Asthma and gastric reflux
The asthma-GORD connection
Recent medical research has been trying to unravel the connection between 2 very common conditions: asthma and gastro-oesophageal reflux disease (GORD, also known as GERD). GORD is a condition in which the acidic contents of your stomach (partially digested food and acid) regurgitate or reflux (wash back) into the oesophagus (the gullet). It is the most common cause of heartburn and indigestion in Western society.
Many people with asthma also have gastro-oesophageal reflux, leading researchers to believe that reflux might be a trigger for asthma, or that asthma might trigger reflux.
Does reflux trigger asthma symptoms?
Researchers have yet to explain exactly how the 2 conditions are linked. Although many people have both asthma and reflux, they still can't say conclusively that reflux triggers asthma.
For example, if reflux triggers asthma, you would expect that treating reflux would also ease asthma symptoms. Yet some studies have shown no real improvement in asthma symptoms and no real effect on the need for asthma medication after treatment for reflux.
On the other hand, some studies have shown that treatment of reflux (by either medical or surgical means) resulted in improvement in asthma symptoms.
So far, the evidence is not definitive. A recent review of research trials has found that, although some people's asthma did improve as a result of treating their reflux, it isn't possible to predict which people will benefit.
How could reflux provoke asthma symptoms?
Although researchers admit that the evidence is often conflicting and more studies need to be done into the connection between the 2 conditions, they have 2 main theories for how GORD could provoke asthma symptoms.
- During reflux of stomach contents into the oesophagus and throat, stomach acid may get into the airways, causing irritation and inflammation, which in turn may cause tightening of the airways and provoke an asthma attack.
- Stomach acid in the oesophagus, as it inflames and sometimes ulcerates into the tissue, may expose nerve endings and over-stimulate the vagus nerve, which supplies both the oesophagus and the lungs. Over-stimulating the vagus nerve might cause lung airway muscles to go into spasm as they do in an asthma attack.
Can asthma provoke reflux?
Some researchers have indicated that the narrowing of the airways in asthma may be responsible for reflux or may aggravate reflux, although exactly how it does this is not yet clear. It may be that people with asthma have abnormalities in the way that their autonomic nervous system (which helps control lung and gut function) works. Or there may be abnormalities in the way their diaphragm functions, or in the pressure gradient between the abdomen and the chest – a high gradient could push acid into the oesophagus.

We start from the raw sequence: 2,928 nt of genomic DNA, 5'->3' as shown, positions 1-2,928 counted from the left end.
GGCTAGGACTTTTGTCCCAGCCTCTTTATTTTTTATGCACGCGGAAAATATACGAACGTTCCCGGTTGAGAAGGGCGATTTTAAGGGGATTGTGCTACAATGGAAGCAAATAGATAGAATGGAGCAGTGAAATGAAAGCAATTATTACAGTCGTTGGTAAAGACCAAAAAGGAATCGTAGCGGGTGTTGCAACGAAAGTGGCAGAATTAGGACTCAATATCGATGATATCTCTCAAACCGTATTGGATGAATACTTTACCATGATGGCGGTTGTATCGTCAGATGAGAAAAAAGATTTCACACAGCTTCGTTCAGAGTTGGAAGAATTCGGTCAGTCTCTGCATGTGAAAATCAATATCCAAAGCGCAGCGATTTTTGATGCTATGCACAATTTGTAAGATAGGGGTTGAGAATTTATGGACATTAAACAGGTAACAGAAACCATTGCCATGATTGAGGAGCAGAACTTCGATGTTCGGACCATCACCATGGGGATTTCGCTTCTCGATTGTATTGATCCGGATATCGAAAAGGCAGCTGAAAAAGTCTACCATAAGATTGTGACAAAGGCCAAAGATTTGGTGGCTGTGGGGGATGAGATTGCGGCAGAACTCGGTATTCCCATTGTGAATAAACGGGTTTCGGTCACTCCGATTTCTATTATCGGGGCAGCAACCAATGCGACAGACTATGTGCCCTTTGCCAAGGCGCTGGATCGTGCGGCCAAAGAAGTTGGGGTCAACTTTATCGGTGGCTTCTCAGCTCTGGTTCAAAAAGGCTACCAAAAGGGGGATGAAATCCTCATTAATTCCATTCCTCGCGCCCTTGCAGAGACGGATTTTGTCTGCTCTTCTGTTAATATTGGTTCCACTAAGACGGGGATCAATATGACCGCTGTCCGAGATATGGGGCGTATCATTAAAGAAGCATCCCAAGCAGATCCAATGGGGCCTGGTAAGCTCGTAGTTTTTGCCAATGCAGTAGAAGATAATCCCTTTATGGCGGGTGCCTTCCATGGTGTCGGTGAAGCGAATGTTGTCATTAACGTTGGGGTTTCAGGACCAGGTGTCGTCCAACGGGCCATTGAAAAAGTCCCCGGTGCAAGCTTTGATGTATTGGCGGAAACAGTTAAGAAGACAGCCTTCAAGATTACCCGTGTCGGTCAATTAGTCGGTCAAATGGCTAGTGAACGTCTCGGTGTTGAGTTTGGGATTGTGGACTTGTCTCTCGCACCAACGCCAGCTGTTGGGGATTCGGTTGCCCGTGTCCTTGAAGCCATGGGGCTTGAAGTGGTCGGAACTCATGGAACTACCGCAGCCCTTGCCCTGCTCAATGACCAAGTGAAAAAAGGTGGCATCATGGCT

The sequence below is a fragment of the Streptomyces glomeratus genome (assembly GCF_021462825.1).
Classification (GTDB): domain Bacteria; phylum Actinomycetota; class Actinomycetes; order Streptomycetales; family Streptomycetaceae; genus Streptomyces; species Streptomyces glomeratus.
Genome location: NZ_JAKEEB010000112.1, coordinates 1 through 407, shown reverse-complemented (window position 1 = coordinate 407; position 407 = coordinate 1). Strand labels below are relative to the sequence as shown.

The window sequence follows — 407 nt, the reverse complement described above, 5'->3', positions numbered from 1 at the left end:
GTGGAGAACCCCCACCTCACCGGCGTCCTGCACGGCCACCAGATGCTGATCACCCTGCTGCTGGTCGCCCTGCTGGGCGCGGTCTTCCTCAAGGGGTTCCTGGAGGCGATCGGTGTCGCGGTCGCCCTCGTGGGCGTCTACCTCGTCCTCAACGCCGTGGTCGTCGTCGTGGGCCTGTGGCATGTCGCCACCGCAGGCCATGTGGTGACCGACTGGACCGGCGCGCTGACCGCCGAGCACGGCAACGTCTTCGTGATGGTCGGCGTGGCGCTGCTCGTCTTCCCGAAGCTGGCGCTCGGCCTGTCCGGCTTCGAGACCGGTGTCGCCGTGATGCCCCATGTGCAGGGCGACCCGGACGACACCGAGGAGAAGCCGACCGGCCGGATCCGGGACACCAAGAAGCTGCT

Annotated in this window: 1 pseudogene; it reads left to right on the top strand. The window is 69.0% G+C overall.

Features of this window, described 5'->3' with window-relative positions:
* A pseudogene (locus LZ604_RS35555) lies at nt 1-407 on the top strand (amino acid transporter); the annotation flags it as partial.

Other researchers have shown that the link between asthma and reflux could be explained by the use of beta2 agonist (reliever) medicine or theophylline (Nuelin) for asthma. They say that these medicines could relax the smooth muscles of the lower oesophagus, allowing acid to flow back into the oesophagus, resulting in reflux symptoms.
Treating reflux to help treat asthma
Doctors believe that some people who have asthma and symptoms of reflux might benefit from being treated with anti-reflux medicine to see if their asthma improves. Other techniques that may help reflux are avoiding eating and drinking in the 2-3 hours before you go to bed (particularly avoid heavy meals, fried food, coffee and alcohol), and raising the head of your bed on blocks of about 15-20 cm.
However, although some studies have shown that asthma symptoms improve after treatment for reflux in some people with asthma, lung function itself does not seem to get any better.
Evidence for the effectiveness of this treatment is still under discussion.
What can you do?
If you suspect you have reflux-related asthma symptoms, you should see your doctor. He or she can diagnose your condition and provide a management plan and treatment for you.
Clues that your asthma may be related to reflux are that:
- you suddenly develop asthma as an adult;
- your asthma is worse at night;
- your asthma gets worse after meals, when you lie down or when you exercise;
- your asthma is hard to control despite treatment.
Last Reviewed: 08/12/2010
1. National Asthma Council Australia. Gastro-oesophageal reflux (content created 16 Nov 2006, last updated 31 May 2007). http://www.nationalasthma.org.au/cms/content/view/100/245/ (accessed Dec 2010).
2. Gibson PG, Henry R, Coughlan JJL. Gastro-oesophageal reflux treatment for asthma in adults and children. Cochrane Database Syst Rev 2003; 1: CD001496. doi: 10.1002/14651858.CD001496. http://onlinelibrary.wiley.com/o/cochrane/clsysrev/articles/CD001496/frame.html (accessed Dec 2010).
3. National Heart, Lung, and Blood Institute, National Institutes of Health (US). Expert panel report 3 (EPR3): Guidelines for the diagnosis and management of asthma. NIH Publication No. 07-4051 (last revised Aug 2007). http://www.nhlbi.nih.gov/guidelines/asthma/asthgdln.htm (accessed Dec 2010).
Gastro-oesophageal reflux symptoms
Heartburn is the most noticeable of several symptoms of gastro-oesophageal reflux disease (GORD).
Gastro-oesophageal reflux: tests and investigations
Gastro-oesophageal reflux is common among Australian adults. When reflux symptoms (such as heartburn) are frequent or severe, this is known as gastro-oesophageal reflux disease (GORD).
Asthma and older people
Find out about the diagnosis and management of asthma in older adults.
Gastro-oesophageal reflux disease
Gastro-oesophageal reflux disease (GORD) is when you have frequent or severe reflux symptoms, such as regular heartburn. If you have complications of reflux, you are also considered to have GORD.
Asthma: checklist of common triggers
See our checklist of common asthma triggers (a trigger is anything that brings on or aggravates asthma symptoms).